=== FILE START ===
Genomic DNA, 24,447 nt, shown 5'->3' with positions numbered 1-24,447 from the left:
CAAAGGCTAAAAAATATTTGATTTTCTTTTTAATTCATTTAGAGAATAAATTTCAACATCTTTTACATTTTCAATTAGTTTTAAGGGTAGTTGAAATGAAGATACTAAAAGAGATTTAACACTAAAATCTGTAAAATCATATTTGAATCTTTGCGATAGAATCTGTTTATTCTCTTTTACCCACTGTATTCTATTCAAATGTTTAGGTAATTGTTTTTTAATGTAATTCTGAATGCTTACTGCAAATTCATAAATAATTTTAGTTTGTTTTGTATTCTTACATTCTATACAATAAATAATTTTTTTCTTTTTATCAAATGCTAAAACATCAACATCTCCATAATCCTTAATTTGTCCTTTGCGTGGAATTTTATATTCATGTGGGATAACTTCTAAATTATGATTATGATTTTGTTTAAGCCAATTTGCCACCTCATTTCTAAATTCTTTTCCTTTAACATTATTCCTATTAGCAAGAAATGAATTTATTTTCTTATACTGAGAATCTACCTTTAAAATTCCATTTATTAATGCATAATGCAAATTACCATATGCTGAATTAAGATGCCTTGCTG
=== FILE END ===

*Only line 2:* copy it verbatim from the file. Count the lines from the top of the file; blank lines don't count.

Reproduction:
CAAAGGCTAAAAAATATTTGATTTTCTTTTTAATTCATTTAGAGAATAAATTTCAACATCTTTTACATTTTCAATTAGTTTTAAGGGTAGTTGAAATGAAGATACTAAAAGAGATTTAACACTAAAATCTGTAAAATCATATTTGAATCTTTGCGATAGAATCTGTTTATTCTCTTTTACCCACTGTATTCTATTCAAATGTTTAGGTAATTGTTTTTTAATGTAATTCTGAATGCTTACTGCAAATTCATAAATAATTTTAGTTTGTTTTGTATTCTTACATTCTATACAATAAATAATTTTTTTCTTTTTATCAAATGCTAAAACATCAACATCTCCATAATCCTTAATTTGTCCTTTGCGTGGAATTTTATATTCATGTGGGATAACTTCTAAATTATGATTATGATTTTGTTTAAGCCAATTTGCCACCTCATTTCTAAATTCTTTTCCTTTAACATTATTCCTATTAGCAAGAAATGAATTTATTTTCTTATACTGAGAATCTACCTTTAAAATTCCATTTATTAATGCATAATGCAAATTACCATATGCTGAATTAAGATGCCTTGCTG